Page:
Predatory payday lenders target Black and Latino communities
As the misdeeds of major financial institutions continue to make the headlines, it should be no surprise to find out the many ways people have been cheated by financial institutions at the community level. The controversial practice known as "payday lending" is one of the most egregious examples. The process gives cash-strapped consumers an advance — with exorbitant interest rates — on their paychecks. For years consumer advocates have pushed for more regulations on the payday loan industry, arguing that these firms are in fact predatory lenders that trap the working poor in a cycle of debt.
Now a new study released today by the North Carolina-based research nonprofit Center for Responsible Lending found that race and ethnicity is the leading factor in determining payday lender locations. In essence that means minority communities are the largest targets of these predatory lending operations.
Payday loan stores are nearly eight times more concentrated in California's African-American and Latino neighborhoods as compared to white neighborhoods, draining these communities of some $250 million in payday loan fees annually, according to the new CRL study. Even after accounting for factors like income, education and poverty rates, CRL still found that these lenders are 2.4 times more concentrated in African-American and Latino neighborhoods.
Putting a cap on the industry
The payday lending firms claim they are providing a needed, short-term service to the working poor. But studies have shown that every year payday lenders strip $4.2 billion in excessive fees from Americans who think they're getting a two-week loan and end up trapped in debt. Borrowers end up paying more in interest - at annual rates of 400 percent (about 20 times the highest credit card rates) - which is much more than the amount of the loan they originally borrowed.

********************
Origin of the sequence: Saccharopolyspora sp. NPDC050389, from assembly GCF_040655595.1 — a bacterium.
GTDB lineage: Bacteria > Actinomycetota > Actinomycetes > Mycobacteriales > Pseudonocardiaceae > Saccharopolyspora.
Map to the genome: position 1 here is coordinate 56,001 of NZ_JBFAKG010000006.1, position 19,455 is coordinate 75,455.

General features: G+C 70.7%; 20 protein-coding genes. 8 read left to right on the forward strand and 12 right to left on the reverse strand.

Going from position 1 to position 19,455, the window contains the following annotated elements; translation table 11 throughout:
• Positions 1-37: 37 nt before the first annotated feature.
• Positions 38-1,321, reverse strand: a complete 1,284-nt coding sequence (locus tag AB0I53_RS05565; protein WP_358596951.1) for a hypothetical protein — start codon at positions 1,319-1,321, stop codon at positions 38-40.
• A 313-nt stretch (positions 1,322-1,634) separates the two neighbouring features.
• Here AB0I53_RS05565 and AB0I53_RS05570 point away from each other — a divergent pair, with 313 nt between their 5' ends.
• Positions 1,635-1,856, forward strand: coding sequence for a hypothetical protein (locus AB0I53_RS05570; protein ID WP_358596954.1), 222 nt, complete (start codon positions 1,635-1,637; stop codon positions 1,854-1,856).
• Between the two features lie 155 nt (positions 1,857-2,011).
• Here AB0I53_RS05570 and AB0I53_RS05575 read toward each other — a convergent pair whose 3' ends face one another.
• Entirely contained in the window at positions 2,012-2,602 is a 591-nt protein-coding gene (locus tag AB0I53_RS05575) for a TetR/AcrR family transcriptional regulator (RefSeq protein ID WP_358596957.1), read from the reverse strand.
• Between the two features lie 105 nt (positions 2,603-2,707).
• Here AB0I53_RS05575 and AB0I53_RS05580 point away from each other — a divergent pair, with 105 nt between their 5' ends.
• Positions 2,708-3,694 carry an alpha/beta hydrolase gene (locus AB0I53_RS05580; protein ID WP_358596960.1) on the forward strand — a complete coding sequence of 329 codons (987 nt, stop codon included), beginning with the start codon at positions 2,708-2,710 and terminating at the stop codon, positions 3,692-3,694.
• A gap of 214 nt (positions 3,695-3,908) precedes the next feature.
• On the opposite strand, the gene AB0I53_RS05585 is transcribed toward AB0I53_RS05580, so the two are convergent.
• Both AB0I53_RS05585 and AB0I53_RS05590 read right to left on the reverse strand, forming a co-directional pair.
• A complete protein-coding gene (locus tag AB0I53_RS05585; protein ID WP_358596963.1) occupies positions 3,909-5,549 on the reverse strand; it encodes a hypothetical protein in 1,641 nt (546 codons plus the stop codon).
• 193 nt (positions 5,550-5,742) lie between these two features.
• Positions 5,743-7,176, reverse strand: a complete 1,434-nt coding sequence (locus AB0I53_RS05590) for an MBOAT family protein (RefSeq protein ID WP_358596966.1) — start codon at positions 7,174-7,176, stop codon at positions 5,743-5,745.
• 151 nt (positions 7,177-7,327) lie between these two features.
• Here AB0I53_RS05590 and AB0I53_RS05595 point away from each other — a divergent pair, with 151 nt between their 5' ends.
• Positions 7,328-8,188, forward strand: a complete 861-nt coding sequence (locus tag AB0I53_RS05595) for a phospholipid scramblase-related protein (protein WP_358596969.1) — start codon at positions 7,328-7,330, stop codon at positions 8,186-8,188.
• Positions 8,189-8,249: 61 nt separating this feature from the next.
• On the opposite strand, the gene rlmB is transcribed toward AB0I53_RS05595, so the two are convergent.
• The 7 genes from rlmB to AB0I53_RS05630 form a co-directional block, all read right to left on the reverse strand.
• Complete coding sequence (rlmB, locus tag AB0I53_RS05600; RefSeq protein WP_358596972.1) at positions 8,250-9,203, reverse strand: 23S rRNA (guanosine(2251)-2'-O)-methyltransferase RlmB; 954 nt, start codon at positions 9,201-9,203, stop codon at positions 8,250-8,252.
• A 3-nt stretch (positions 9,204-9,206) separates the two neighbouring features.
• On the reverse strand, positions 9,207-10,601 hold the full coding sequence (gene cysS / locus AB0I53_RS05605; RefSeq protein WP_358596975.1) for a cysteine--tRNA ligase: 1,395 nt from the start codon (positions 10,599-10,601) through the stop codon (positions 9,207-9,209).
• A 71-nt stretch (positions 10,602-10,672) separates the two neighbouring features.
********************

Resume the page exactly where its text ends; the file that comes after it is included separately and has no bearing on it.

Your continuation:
The good news is that state legislatures across the country are taking steps to regulate payday loans; hundreds of bills pertaining to such lenders have been introduced in more than 30 states in the past two years. In all, fifteen states and the District of Columbia have either capped rates leading to payday lenders shutting their doors or banned them outright.
In fact the South has led the charge in cracking down on the $28-billion industry. Georgia and North Carolina have already banned the practice. States like Virginia have passed reforms that help borrowers. This week Kentucky Governor Steve Beshear signed into law a ten-year moratorium on new payday lenders in the state. State legislatures in Texas have filed legislation that would mean greater transparency in the lending industry, cap interest rates at 36 percent, and close loopholes in state law that allow lenders to bypass tighter regulation. An intense battle is currently taking place in the South Carolina over reform legislation.
One long-term solution, consumer advocates like CRL argue, is for stronger federal legislation that would put a 36 percent cap on interest rates, which is the same cap that Congress already has in place for military families. A bill with a 36 percent cap has been introduced in the U.S. Senate (S500) and House (H.R. 1608), and would not prohibit states from instituting their own caps.